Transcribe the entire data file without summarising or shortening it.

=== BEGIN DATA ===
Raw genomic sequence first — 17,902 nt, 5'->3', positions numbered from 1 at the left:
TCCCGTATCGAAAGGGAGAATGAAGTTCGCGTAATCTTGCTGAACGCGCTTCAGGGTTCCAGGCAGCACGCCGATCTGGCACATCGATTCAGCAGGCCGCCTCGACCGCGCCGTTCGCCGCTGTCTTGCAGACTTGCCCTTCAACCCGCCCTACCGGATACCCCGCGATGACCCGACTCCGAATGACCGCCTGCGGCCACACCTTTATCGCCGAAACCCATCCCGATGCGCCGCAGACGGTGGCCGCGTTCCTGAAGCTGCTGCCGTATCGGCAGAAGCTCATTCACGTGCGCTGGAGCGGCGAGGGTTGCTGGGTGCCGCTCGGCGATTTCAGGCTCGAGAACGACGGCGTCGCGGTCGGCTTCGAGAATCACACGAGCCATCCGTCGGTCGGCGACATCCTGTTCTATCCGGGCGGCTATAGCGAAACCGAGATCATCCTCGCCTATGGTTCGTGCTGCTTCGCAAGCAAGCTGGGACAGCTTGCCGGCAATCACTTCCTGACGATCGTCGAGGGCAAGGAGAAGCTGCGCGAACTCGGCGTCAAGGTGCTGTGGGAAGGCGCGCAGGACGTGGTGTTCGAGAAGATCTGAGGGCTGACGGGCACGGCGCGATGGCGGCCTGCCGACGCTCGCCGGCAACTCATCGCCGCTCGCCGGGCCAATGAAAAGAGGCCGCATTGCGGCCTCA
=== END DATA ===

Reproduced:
Raw genomic sequence first — 17,902 nt, 5'->3', positions numbered from 1 at the left:
TCCCGTATCGAAAGGGAGAATGAAGTTCGCGTAATCTTGCTGAACGCGCTTCAGGGTTCCAGGCAGCACGCCGATCTGGCACATCGATTCAGCAGGCCGCCTCGACCGCGCCGTTCGCCGCTGTCTTGCAGACTTGCCCTTCAACCCGCCCTACCGGATACCCCGCGATGACCCGACTCCGAATGACCGCCTGCGGCCACACCTTTATCGCCGAAACCCATCCCGATGCGCCGCAGACGGTGGCCGCGTTCCTGAAGCTGCTGCCGTATCGGCAGAAGCTCATTCACGTGCGCTGGAGCGGCGAGGGTTGCTGGGTGCCGCTCGGCGATTTCAGGCTCGAGAACGACGGCGTCGCGGTCGGCTTCGAGAATCACACGAGCCATCCGTCGGTCGGCGACATCCTGTTCTATCCGGGCGGCTATAGCGAAACCGAGATCATCCTCGCCTATGGTTCGTGCTGCTTCGCAAGCAAGCTGGGACAGCTTGCCGGCAATCACTTCCTGACGATCGTCGAGGGCAAGGAGAAGCTGCGCGAACTCGGCGTCAAGGTGCTGTGGGAAGGCGCGCAGGACGTGGTGTTCGAGAAGATCTGAGGGCTGACGGGCACGGCGCGATGGCGGCCTGCCGACGCTCGCCGGCAACTCATCGCCGCTCGCCGGGCCAATGAAAAGAGGCCGCATTGCGGCCTCA